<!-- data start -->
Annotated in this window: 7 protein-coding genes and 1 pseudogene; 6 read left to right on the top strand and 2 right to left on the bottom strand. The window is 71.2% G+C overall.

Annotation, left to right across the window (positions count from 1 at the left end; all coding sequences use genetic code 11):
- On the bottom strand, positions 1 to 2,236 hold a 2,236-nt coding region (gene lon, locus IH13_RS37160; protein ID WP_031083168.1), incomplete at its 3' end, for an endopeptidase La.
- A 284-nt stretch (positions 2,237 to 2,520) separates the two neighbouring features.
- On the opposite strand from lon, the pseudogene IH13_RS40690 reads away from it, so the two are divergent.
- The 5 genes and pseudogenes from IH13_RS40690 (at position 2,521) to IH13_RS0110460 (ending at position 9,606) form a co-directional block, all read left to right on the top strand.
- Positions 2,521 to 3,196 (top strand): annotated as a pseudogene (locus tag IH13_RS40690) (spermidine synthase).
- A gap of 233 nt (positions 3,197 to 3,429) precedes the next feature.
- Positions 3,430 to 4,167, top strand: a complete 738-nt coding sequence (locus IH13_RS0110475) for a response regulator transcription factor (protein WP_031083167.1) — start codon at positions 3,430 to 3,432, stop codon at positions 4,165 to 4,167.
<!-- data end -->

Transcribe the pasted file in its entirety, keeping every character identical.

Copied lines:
Annotated in this window: 7 protein-coding genes and 1 pseudogene; 6 read left to right on the top strand and 2 right to left on the bottom strand. The window is 71.2% G+C overall.

Annotation, left to right across the window (positions count from 1 at the left end; all coding sequences use genetic code 11):
- On the bottom strand, positions 1 to 2,236 hold a 2,236-nt coding region (gene lon, locus IH13_RS37160; protein ID WP_031083168.1), incomplete at its 3' end, for an endopeptidase La.
- A 284-nt stretch (positions 2,237 to 2,520) separates the two neighbouring features.
- On the opposite strand from lon, the pseudogene IH13_RS40690 reads away from it, so the two are divergent.
- The 5 genes and pseudogenes from IH13_RS40690 (at position 2,521) to IH13_RS0110460 (ending at position 9,606) form a co-directional block, all read left to right on the top strand.
- Positions 2,521 to 3,196 (top strand): annotated as a pseudogene (locus tag IH13_RS40690) (spermidine synthase).
- A gap of 233 nt (positions 3,197 to 3,429) precedes the next feature.
- Positions 3,430 to 4,167, top strand: a complete 738-nt coding sequence (locus IH13_RS0110475) for a response regulator transcription factor (protein WP_031083167.1) — start codon at positions 3,430 to 3,432, stop codon at positions 4,165 to 4,167.